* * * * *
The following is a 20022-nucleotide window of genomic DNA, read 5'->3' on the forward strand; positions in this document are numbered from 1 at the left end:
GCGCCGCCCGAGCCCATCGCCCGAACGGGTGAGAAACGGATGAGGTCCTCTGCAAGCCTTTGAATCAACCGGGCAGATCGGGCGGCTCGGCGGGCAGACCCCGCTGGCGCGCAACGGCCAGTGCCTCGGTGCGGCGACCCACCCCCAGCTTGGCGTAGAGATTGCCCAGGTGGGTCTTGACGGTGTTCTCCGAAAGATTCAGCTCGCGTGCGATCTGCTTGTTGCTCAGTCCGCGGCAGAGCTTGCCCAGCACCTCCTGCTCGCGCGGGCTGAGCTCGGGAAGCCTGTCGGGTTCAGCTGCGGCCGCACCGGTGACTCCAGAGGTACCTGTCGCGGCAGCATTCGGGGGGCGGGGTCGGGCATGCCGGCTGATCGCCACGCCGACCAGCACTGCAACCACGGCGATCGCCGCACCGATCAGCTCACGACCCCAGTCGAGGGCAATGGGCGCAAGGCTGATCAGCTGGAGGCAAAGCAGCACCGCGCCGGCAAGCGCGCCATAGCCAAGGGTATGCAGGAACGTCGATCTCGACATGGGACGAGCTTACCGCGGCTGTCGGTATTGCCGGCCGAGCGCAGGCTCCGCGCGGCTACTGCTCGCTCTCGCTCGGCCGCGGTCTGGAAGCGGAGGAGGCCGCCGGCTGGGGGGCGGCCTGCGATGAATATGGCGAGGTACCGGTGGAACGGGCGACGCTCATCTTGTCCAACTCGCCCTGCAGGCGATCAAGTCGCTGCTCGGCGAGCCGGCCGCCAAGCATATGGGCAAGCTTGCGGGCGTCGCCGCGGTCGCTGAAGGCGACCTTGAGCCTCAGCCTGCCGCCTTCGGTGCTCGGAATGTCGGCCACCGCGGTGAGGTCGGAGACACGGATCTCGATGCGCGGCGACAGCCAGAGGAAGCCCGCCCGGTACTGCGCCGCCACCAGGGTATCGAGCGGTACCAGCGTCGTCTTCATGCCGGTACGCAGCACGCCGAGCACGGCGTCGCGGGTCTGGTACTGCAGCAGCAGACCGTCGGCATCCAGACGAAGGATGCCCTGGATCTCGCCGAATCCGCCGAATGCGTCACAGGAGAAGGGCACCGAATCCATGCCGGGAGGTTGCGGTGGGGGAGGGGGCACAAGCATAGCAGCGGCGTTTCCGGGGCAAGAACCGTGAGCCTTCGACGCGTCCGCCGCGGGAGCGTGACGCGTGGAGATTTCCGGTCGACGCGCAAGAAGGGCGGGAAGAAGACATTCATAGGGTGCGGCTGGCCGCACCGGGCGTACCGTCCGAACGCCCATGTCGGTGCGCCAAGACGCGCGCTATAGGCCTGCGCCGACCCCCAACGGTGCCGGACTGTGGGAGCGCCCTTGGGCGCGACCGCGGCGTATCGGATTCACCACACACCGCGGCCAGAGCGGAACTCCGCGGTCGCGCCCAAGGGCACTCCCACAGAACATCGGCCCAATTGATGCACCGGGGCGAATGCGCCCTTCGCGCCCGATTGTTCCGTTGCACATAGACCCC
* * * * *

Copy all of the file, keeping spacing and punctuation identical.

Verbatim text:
The following is a 20022-nucleotide window of genomic DNA, read 5'->3' on the forward strand; positions in this document are numbered from 1 at the left end:
GCGCCGCCCGAGCCCATCGCCCGAACGGGTGAGAAACGGATGAGGTCCTCTGCAAGCCTTTGAATCAACCGGGCAGATCGGGCGGCTCGGCGGGCAGACCCCGCTGGCGCGCAACGGCCAGTGCCTCGGTGCGGCGACCCACCCCCAGCTTGGCGTAGAGATTGCCCAGGTGGGTCTTGACGGTGTTCTCCGAAAGATTCAGCTCGCGTGCGATCTGCTTGTTGCTCAGTCCGCGGCAGAGCTTGCCCAGCACCTCCTGCTCGCGCGGGCTGAGCTCGGGAAGCCTGTCGGGTTCAGCTGCGGCCGCACCGGTGACTCCAGAGGTACCTGTCGCGGCAGCATTCGGGGGGCGGGGTCGGGCATGCCGGCTGATCGCCACGCCGACCAGCACTGCAACCACGGCGATCGCCGCACCGATCAGCTCACGACCCCAGTCGAGGGCAATGGGCGCAAGGCTGATCAGCTGGAGGCAAAGCAGCACCGCGCCGGCAAGCGCGCCATAGCCAAGGGTATGCAGGAACGTCGATCTCGACATGGGACGAGCTTACCGCGGCTGTCGGTATTGCCGGCCGAGCGCAGGCTCCGCGCGGCTACTGCTCGCTCTCGCTCGGCCGCGGTCTGGAAGCGGAGGAGGCCGCCGGCTGGGGGGCGGCCTGCGATGAATATGGCGAGGTACCGGTGGAACGGGCGACGCTCATCTTGTCCAACTCGCCCTGCAGGCGATCAAGTCGCTGCTCGGCGAGCCGGCCGCCAAGCATATGGGCAAGCTTGCGGGCGTCGCCGCGGTCGCTGAAGGCGACCTTGAGCCTCAGCCTGCCGCCTTCGGTGCTCGGAATGTCGGCCACCGCGGTGAGGTCGGAGACACGGATCTCGATGCGCGGCGACAGCCAGAGGAAGCCCGCCCGGTACTGCGCCGCCACCAGGGTATCGAGCGGTACCAGCGTCGTCTTCATGCCGGTACGCAGCACGCCGAGCACGGCGTCGCGGGTCTGGTACTGCAGCAGCAGACCGTCGGCATCCAGACGAAGGATGCCCTGGATCTCGCCGAATCCGCCGAATGCGTCACAGGAGAAGGGCACCGAATCCATGCCGGGAGGTTGCGGTGGGGGAGGGGGCACAAGCATAGCAGCGGCGTTTCCGGGGCAAGAACCGTGAGCCTTCGACGCGTCCGCCGCGGGAGCGTGACGCGTGGAGATTTCCGGTCGACGCGCAAGAAGGGCGGGAAGAAGACATTCATAGGGTGCGGCTGGCCGCACCGGGCGTACCGTCCGAACGCCCATGTCGGTGCGCCAAGACGCGCGCTATAGGCCTGCGCCGACCCCCAACGGTGCCGGACTGTGGGAGCGCCCTTGGGCGCGACCGCGGCGTATCGGATTCACCACACACCGCGGCCAGAGCGGAACTCCGCGGTCGCGCCCAAGGGCACTCCCACAGAACATCGGCCCAATTGATGCACCGGGGCGAATGCGCCCTTCGCGCCCGATTGTTCCGTTGCACATAGACCCC